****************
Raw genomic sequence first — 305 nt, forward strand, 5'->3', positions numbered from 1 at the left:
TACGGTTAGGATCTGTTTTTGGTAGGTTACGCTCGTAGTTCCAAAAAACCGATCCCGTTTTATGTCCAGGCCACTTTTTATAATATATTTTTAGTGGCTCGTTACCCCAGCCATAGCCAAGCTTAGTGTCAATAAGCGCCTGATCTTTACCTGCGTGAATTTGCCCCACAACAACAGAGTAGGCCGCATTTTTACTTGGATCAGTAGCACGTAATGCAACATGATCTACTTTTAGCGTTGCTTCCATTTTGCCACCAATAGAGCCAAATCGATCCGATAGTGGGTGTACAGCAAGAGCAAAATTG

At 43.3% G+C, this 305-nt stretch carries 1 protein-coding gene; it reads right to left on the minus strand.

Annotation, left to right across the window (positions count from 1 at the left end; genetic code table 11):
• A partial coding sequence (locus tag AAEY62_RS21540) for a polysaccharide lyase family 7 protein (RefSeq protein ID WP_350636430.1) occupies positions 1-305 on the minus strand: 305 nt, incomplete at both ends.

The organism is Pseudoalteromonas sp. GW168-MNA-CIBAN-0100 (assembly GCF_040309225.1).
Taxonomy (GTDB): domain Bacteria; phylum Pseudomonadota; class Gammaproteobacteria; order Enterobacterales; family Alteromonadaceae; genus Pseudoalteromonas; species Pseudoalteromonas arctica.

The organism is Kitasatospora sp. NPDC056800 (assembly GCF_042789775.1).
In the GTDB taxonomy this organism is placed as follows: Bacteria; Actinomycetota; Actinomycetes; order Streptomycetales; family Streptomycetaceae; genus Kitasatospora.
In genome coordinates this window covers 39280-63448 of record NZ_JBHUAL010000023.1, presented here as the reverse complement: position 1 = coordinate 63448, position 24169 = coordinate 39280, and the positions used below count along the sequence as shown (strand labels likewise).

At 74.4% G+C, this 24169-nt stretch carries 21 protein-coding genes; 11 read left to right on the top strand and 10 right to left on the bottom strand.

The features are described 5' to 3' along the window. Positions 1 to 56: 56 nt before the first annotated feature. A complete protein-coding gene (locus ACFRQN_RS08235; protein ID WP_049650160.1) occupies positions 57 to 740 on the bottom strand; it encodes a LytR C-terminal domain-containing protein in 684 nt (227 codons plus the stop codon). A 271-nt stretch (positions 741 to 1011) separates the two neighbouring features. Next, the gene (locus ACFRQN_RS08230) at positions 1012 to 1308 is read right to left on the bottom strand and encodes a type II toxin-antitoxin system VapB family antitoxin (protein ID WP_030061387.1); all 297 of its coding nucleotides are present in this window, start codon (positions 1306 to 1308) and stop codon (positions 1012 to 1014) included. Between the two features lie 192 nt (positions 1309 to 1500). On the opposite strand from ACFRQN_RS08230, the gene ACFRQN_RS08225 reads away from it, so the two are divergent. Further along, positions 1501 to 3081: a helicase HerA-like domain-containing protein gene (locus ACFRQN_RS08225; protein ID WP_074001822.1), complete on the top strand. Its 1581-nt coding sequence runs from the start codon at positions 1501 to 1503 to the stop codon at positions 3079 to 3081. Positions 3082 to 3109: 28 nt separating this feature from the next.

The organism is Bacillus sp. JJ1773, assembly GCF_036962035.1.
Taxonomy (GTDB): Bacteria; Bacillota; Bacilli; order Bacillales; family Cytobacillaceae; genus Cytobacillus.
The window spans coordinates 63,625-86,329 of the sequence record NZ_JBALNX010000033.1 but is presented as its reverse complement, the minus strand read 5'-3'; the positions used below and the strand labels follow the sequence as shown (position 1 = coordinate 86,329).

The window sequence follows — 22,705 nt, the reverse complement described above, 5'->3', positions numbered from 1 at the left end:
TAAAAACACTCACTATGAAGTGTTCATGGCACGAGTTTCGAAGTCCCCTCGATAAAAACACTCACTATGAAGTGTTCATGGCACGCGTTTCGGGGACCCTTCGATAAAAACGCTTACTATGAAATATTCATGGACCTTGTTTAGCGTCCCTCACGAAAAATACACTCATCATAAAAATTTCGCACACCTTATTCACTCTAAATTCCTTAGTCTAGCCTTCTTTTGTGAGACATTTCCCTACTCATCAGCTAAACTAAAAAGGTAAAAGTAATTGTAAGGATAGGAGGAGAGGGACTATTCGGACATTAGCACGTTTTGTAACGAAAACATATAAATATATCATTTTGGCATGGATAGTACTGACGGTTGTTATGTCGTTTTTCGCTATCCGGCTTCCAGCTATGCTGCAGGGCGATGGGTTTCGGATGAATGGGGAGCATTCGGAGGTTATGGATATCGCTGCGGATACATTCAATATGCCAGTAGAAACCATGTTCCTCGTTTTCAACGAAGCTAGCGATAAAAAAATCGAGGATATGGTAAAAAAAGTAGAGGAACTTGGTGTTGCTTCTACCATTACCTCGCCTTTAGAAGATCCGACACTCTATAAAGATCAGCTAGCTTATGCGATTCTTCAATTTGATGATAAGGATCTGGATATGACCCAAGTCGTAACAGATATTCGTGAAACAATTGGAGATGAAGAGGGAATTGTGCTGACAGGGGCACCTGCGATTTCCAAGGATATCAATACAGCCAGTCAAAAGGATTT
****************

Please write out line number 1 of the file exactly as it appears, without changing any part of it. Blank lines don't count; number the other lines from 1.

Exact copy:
Raw genomic sequence first — 305 nt, forward strand, 5'->3', positions numbered from 1 at the left: